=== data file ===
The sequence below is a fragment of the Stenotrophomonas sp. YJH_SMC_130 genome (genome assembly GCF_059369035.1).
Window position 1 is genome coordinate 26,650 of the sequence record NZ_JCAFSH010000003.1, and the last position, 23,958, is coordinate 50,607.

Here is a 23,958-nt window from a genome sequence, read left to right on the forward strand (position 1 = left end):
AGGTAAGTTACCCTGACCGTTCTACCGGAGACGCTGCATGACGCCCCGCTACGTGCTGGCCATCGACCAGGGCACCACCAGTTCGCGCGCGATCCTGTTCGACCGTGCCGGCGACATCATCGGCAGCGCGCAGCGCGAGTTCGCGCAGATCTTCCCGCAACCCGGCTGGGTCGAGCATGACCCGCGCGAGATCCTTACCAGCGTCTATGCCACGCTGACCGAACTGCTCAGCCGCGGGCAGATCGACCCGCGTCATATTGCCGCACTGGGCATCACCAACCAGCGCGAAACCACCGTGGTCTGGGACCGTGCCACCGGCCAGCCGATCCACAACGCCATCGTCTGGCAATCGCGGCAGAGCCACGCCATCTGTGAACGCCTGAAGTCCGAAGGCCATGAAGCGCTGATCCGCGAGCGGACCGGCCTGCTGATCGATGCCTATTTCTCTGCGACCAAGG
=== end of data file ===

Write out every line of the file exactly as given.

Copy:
The sequence below is a fragment of the Stenotrophomonas sp. YJH_SMC_130 genome (genome assembly GCF_059369035.1).
Window position 1 is genome coordinate 26,650 of the sequence record NZ_JCAFSH010000003.1, and the last position, 23,958, is coordinate 50,607.

Here is a 23,958-nt window from a genome sequence, read left to right on the forward strand (position 1 = left end):
AGGTAAGTTACCCTGACCGTTCTACCGGAGACGCTGCATGACGCCCCGCTACGTGCTGGCCATCGACCAGGGCACCACCAGTTCGCGCGCGATCCTGTTCGACCGTGCCGGCGACATCATCGGCAGCGCGCAGCGCGAGTTCGCGCAGATCTTCCCGCAACCCGGCTGGGTCGAGCATGACCCGCGCGAGATCCTTACCAGCGTCTATGCCACGCTGACCGAACTGCTCAGCCGCGGGCAGATCGACCCGCGTCATATTGCCGCACTGGGCATCACCAACCAGCGCGAAACCACCGTGGTCTGGGACCGTGCCACCGGCCAGCCGATCCACAACGCCATCGTCTGGCAATCGCGGCAGAGCCACGCCATCTGTGAACGCCTGAAGTCCGAAGGCCATGAAGCGCTGATCCGCGAGCGGACCGGCCTGCTGATCGATGCCTATTTCTCTGCGACCAAGG